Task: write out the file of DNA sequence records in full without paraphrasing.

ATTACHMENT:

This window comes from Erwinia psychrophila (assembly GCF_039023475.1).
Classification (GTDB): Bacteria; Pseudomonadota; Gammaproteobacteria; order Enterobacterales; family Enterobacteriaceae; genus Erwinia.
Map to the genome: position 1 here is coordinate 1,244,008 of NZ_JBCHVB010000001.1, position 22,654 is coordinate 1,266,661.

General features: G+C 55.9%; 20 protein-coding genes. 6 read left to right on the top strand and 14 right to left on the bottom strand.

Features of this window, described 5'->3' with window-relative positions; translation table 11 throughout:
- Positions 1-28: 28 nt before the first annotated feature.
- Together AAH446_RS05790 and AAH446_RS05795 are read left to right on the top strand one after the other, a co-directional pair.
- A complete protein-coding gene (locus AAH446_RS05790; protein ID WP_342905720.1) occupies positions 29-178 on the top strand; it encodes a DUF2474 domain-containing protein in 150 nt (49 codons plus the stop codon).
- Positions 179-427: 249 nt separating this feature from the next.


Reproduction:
This window comes from Erwinia psychrophila (assembly GCF_039023475.1).
Classification (GTDB): Bacteria; Pseudomonadota; Gammaproteobacteria; order Enterobacterales; family Enterobacteriaceae; genus Erwinia.
Map to the genome: position 1 here is coordinate 1,244,008 of NZ_JBCHVB010000001.1, position 22,654 is coordinate 1,266,661.

General features: G+C 55.9%; 20 protein-coding genes. 6 read left to right on the top strand and 14 right to left on the bottom strand.

Features of this window, described 5'->3' with window-relative positions; translation table 11 throughout:
- Positions 1-28: 28 nt before the first annotated feature.
- Together AAH446_RS05790 and AAH446_RS05795 are read left to right on the top strand one after the other, a co-directional pair.
- A complete protein-coding gene (locus AAH446_RS05790; protein ID WP_342905720.1) occupies positions 29-178 on the top strand; it encodes a DUF2474 domain-containing protein in 150 nt (49 codons plus the stop codon).
- Positions 179-427: 249 nt separating this feature from the next.